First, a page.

HAS BARBIE WON THE WAR?
By Zoe Coyle
The women, nearly all of them, were dressed for sex. Not for style, glamour, creativity, comfort. Not for humor or dignity, and certainly not to encourage intellectual engagement. I was surrounded by vertical sex dolls.
I was at a lavish cocktail party recently and looked about me with a realization that made my features contort like I’d been flicked between the eyes. The women, nearly all of them, were dressed for sex. Not for style, glamour, creativity, comfort. Not for humor or dignity, and certainly not to encourage intellectual engagement. I was surrounded by vertical sex dolls.
The event was a fundraiser, and the men were all dressed in traditional suits. Why is it in the wild it’s the male birds that wear the beautiful feathers? And once they’ve found a mate they pop them away. Not we humans! My husband laughed at my confusion and said, “I guess this is what the set of a porn shoot would look like.”
The women’s outfits at this party were tight and small, breasts and thighs exposed, gowns slashed at the back and front, flesh was un-naturally browned, lashes Miss Piggy-heavy. Hair was wind-machine tousled, eyebrows frozen with Botox, mouths glistening with so much lip gloss it looked like ejaculate. Ah, maybe that was the point? Feet were shoved into heels you’d have historically expected to see inverted up a stripper pole. No imagination was required, nothing was restrained or alluded to; individuality eradicated, it was a smorgasbord of sex.
I saw one woman’s nipple. Socially that’s a bit confusing. I wondered if I should raise my glass to her Bacchanalian freedom or whisper to her that she may want to check her frock as she was more out than in.
When did this happen? Did I miss the moment? Has Barbie won the war? Is it our choice or have we been hoodwinked? Is this post-feminist landscape when we get to exercise our emancipation by looking like porn stars?
Does our obsession with sex, youth, and desirability blot out other much more meaningful ways of expressing ourselves sartorially? Does it impair our capacity to truly connect with the opposite gender on a level playing field? Where is self value? What kind of role models are we? I want my daughters to grow up to live lives as meaningful contributors, not as sexual ornaments or as jail bait.
So my core question is, why and how did it come to be that heterosexual women now dress predominantly to ignite sexual desire in men? When did it all become about the male gaze? Are we being churned up in Beyoncé’s wake? She is apparently the embodiment of feminine power, emancipation, and talent. Oh, the deep irony that she displays this by performing strip routines, clad in fishnets and G-strings, in throes of orgasmic ecstasy.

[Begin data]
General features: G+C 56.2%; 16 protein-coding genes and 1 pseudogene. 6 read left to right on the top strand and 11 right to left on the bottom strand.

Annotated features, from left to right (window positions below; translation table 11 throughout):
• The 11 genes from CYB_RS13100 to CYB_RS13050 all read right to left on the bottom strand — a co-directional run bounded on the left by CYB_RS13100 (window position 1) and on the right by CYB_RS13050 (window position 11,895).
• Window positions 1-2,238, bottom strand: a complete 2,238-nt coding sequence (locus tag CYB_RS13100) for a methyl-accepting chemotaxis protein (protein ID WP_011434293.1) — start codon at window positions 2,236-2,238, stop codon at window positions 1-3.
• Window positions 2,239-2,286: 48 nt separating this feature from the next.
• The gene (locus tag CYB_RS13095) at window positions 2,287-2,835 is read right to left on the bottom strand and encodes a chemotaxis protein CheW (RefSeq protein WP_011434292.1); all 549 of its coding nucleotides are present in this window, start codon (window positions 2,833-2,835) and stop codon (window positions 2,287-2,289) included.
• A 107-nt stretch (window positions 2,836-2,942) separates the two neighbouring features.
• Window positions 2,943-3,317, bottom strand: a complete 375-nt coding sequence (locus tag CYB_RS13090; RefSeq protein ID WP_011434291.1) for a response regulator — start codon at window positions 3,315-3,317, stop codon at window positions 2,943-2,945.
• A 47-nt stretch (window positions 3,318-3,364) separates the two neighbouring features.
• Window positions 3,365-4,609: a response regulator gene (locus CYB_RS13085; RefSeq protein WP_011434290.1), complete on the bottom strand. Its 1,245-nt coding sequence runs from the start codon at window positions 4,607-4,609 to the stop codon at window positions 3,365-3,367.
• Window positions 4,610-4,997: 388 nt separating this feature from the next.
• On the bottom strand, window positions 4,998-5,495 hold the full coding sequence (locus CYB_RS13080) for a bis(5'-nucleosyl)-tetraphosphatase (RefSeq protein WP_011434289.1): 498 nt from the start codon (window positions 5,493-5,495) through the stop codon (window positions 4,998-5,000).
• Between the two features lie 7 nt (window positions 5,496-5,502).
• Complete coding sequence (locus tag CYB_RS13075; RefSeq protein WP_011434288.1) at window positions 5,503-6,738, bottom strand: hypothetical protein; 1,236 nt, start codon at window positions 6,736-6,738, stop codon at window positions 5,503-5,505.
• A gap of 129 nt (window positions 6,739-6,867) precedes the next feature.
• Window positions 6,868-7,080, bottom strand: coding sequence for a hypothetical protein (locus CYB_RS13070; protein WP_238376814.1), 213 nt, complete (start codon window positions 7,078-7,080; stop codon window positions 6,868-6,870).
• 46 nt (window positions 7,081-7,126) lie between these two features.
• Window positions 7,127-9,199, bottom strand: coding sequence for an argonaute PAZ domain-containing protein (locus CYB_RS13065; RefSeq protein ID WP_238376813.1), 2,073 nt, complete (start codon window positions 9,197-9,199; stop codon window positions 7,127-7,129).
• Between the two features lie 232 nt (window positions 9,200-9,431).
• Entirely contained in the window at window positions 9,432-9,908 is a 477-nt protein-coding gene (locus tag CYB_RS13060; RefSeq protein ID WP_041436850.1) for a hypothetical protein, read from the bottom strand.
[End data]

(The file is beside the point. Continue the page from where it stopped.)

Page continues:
As a feminist I believe everyone has the right to dress however they see fit, and I do think Beyoncé is magnificent, but I wonder if we women are lost. Has the porn industry seeped up though our floorboards and we’re all a little infected? Have those gargoyles the Kardashians poisoned our air with their obscene vanity and vacuity and we’re all slowly being brainwashed?
What is the conversation you want your clothes to ignite? For whom do you dress? How do the men in your life answer these questions?
My own style changes from year to year, sometimes day to day, based on my mood, my budget, and my influences. So what do I hope my clothes say about me? Well, all sorts of things. I can emphatically tell you what I don’t want my clothes to do: I don’t want them to kick up a lust cloud that obscures my capacity to connect or to be taken seriously.
Kristin Scott Thomas recently declared that the way women dress in the UK is “vulgar.” French society responded by nodding its head, the cultural sentiment being that a woman’s sexual power is most interesting when expressed within the implicit, not the potentially trashy exhibitionism of the explicit.
Elizabeth Hurley, did your safety pin dress derail us all?
At that cocktail party, I was wearing a very simple but beautifully cut black dress. It’s Armani, a classic, and it makes me feel romantic and powerful, like I’ve stepped out of a painting. I was hunting about for more Champagne, when a woman caught my eye and said, “Oh, hey, I like your dress, did it belong to your mum?”
I laughed a little too manically and repressed the impulse to ask if her tiny sequined outfit belonged to her daughter or a hyper-sexed circus performer.